This workshop was the latest in a series of FFTC meetings on compost production, quality control and application. It covered two main aspects: recent developments in the technology of composting, and their application in Asian agriculture.
Asian countries produce large quantities of food processing wastes every year. In Japan, the food processing industry generates around 3 million tons, 38% of which is recycled. About half of this total is made up of sludge, and a quarter is vegetable residues, while the remaining residues are varied in terms of both their raw materials and nutrient content.
Sludge is usually treated on-site to reduce the water content, and thus the cost of transport. After drying, sludge has an average nitrogen (N) content of around 7%. It is recommended that wastes with a high level of N, such as those from meat processing, be mixed with those with a low level of N to produce a compost which is suitable for general use.
Government policies in Japan emphasize the recycling of agro-industrial wastes, and a reduction in the generation of new wastes.
Livestock manure is another organic waste which is produced in huge quantities in Asia. Livestock production in Korea produces about 35 million tons of manure each year. Japan produces 97 millions tons of livestock manure annually, while Taiwan produces 6.6 million tons (on a wet basis). Most livestock are raised in feedlots. Manure disposal from livestock raising is a major problem, both at a farm level and nationally.
Studies have shown that about 70-80% of the nitrogen fed to livestock is excreted in the manure, and around 80% of the phosphate. An examination of small-scale composting plants found that 10-25% of the nitrogen content of the original livestock manure is lost in the form of ammonia gas (NH3).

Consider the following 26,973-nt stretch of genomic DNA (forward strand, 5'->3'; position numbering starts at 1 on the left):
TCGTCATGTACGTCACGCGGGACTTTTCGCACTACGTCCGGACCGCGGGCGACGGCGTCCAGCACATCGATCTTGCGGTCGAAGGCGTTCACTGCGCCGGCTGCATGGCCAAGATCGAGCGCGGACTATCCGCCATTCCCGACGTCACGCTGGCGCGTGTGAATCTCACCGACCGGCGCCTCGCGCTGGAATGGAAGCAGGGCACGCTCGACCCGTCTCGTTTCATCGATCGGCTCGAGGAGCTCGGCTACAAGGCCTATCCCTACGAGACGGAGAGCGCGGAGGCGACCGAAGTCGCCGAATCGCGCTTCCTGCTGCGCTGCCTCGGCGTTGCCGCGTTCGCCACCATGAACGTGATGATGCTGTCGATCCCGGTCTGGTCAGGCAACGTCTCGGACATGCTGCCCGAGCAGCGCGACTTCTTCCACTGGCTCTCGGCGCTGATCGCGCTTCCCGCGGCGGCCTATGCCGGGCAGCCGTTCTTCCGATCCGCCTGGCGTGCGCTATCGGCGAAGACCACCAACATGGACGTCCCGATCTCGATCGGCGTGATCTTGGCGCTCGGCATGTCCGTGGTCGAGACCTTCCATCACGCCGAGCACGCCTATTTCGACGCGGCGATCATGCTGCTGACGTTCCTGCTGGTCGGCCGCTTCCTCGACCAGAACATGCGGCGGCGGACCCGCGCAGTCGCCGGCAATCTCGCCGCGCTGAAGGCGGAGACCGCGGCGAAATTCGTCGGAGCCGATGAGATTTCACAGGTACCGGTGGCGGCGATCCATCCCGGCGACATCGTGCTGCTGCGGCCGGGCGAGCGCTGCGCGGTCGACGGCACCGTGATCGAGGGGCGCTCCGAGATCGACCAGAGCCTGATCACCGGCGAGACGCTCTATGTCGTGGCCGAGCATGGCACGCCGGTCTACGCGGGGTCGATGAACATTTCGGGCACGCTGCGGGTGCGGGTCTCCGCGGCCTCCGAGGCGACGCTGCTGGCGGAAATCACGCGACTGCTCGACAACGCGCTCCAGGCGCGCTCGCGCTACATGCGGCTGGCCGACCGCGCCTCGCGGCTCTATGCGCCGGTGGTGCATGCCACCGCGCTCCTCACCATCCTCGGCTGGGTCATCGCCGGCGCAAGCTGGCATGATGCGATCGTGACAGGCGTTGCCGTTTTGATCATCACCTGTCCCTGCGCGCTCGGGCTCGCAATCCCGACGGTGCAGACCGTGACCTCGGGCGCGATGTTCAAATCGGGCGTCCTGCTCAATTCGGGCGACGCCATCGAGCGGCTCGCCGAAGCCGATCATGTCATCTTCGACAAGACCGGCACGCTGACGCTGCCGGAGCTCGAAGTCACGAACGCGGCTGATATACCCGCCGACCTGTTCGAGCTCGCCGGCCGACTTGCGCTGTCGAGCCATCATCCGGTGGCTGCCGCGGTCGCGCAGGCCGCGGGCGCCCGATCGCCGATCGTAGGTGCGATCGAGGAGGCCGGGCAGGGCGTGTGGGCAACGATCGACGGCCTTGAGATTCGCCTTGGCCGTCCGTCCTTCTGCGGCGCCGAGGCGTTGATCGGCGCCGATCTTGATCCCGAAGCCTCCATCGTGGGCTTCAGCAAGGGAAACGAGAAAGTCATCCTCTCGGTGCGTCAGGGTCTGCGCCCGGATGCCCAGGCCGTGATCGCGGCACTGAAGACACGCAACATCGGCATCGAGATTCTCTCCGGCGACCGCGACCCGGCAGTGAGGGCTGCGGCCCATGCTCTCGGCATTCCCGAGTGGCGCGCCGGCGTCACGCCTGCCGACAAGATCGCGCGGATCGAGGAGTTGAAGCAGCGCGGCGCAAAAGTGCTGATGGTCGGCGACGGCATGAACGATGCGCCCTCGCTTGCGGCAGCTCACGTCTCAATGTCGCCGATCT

Livestock production tends to be found in particular areas such as uplands. These may lie some distance from arable areas where compost is needed. This makes recycling difficult, because livestock manure is a bulky product which is expensive to transport, even when it is composted and dried. A new formulation converts livestock compost into pellets. This reduces the volume by compression. The pellets can be spread onto fields by machine. Applied to upland soils, pellets decompose slowly, behaving almost like a slow-release fertilizer. However, farmers can afford them only if crop prices are high, since the pellets are more expensive than ordinary compost.
Malaysia is the world's largest oil palm producer, with more than three million hectares of oil palm plantation. The oil palm industry generates around 90 million tons each year of renewable biomass. About 8 million tons of this is the empty fruit bunches (EFB) left after the oil is extracted. In the past, these were often burnt as fuel by oil palm extraction mills. However, new environmental regulations now forbid this practice because of air pollution. One paper presentation discussed various methods of composting EFB in open and closed systems, and mixed with various other materials.
An open compost pile protected from rainfall, using a mixture of EFB and 20-30% chicken manure, was found to be the best system. A fungal inoculant was found to accelerate the composting process, making it possible to produce mature compost in about six weeks. Fresh compost was inoculated, not by isolating the spores, but by recycling around 10% of the mature compost into fresh composting mixture.